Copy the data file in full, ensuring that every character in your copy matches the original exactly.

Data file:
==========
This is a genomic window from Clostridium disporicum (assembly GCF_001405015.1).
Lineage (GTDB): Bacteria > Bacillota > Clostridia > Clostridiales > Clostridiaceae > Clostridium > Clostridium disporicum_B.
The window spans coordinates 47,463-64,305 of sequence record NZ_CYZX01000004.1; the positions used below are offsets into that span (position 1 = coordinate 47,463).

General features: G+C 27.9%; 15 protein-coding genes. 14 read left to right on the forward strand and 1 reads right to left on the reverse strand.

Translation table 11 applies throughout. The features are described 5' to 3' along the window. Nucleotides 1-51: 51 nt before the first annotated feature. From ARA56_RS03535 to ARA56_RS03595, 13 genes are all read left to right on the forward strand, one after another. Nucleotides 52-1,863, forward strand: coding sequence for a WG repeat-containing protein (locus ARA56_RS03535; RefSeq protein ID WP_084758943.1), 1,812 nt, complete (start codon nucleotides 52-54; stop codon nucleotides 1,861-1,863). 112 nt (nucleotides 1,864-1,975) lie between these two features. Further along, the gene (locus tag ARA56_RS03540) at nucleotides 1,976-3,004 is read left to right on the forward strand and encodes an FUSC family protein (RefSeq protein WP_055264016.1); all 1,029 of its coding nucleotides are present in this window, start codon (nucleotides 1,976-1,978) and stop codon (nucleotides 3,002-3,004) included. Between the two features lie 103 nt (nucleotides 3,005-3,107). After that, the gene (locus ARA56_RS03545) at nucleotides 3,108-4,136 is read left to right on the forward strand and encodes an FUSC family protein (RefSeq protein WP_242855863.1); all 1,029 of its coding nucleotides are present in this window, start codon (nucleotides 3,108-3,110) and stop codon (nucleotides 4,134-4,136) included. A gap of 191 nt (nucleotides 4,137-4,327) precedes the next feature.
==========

This is a genomic window from Clostridium disporicum (assembly GCF_001405015.1).
Lineage (GTDB): Bacteria > Bacillota > Clostridia > Clostridiales > Clostridiaceae > Clostridium > Clostridium disporicum_B.
The window spans coordinates 47,463-64,305 of sequence record NZ_CYZX01000004.1; the positions used below are offsets into that span (position 1 = coordinate 47,463).

General features: G+C 27.9%; 15 protein-coding genes. 14 read left to right on the forward strand and 1 reads right to left on the reverse strand.

Translation table 11 applies throughout. The features are described 5' to 3' along the window. Nucleotides 1-51: 51 nt before the first annotated feature. From ARA56_RS03535 to ARA56_RS03595, 13 genes are all read left to right on the forward strand, one after another. Nucleotides 52-1,863, forward strand: coding sequence for a WG repeat-containing protein (locus ARA56_RS03535; RefSeq protein ID WP_084758943.1), 1,812 nt, complete (start codon nucleotides 52-54; stop codon nucleotides 1,861-1,863). 112 nt (nucleotides 1,864-1,975) lie between these two features. Further along, the gene (locus tag ARA56_RS03540) at nucleotides 1,976-3,004 is read left to right on the forward strand and encodes an FUSC family protein (RefSeq protein WP_055264016.1); all 1,029 of its coding nucleotides are present in this window, start codon (nucleotides 1,976-1,978) and stop codon (nucleotides 3,002-3,004) included. Between the two features lie 103 nt (nucleotides 3,005-3,107). After that, the gene (locus ARA56_RS03545) at nucleotides 3,108-4,136 is read left to right on the forward strand and encodes an FUSC family protein (RefSeq protein WP_242855863.1); all 1,029 of its coding nucleotides are present in this window, start codon (nucleotides 3,108-3,110) and stop codon (nucleotides 4,134-4,136) included. A gap of 191 nt (nucleotides 4,137-4,327) precedes the next feature.